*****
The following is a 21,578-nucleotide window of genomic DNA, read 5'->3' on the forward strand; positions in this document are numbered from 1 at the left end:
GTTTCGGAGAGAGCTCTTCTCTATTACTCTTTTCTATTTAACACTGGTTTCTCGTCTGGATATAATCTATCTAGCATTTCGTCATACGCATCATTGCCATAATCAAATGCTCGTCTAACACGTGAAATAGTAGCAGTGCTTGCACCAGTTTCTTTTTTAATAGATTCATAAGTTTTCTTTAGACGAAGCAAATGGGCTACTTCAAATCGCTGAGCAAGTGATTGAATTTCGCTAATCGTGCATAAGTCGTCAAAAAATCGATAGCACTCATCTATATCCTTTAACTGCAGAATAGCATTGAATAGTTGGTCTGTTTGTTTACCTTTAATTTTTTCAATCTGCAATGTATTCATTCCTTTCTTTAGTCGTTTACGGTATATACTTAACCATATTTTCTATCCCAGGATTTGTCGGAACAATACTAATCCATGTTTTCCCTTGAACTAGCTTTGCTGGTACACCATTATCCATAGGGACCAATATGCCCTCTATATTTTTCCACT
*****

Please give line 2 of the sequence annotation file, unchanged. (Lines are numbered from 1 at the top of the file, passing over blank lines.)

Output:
GTTTCGGAGAGAGCTCTTCTCTATTACTCTTTTCTATTTAACACTGGTTTCTCGTCTGGATATAATCTATCTAGCATTTCGTCATACGCATCATTGCCATAATCAAATGCTCGTCTAACACGTGAAATAGTAGCAGTGCTTGCACCAGTTTCTTTTTTAATAGATTCATAAGTTTTCTTTAGACGAAGCAAATGGGCTACTTCAAATCGCTGAGCAAGTGATTGAATTTCGCTAATCGTGCATAAGTCGTCAAAAAATCGATAGCACTCATCTATATCCTTTAACTGCAGAATAGCATTGAATAGTTGGTCTGTTTGTTTACCTTTAATTTTTTCAATCTGCAATGTATTCATTCCTTTCTTTAGTCGTTTACGGTATATACTTAACCATATTTTCTATCCCAGGATTTGTCGGAACAATACTAATCCATGTTTTCCCTTGAACTAGCTTTGCTGGTACACCATTATCCATAGGGACCAATATGCCCTCTATATTTTTCCACT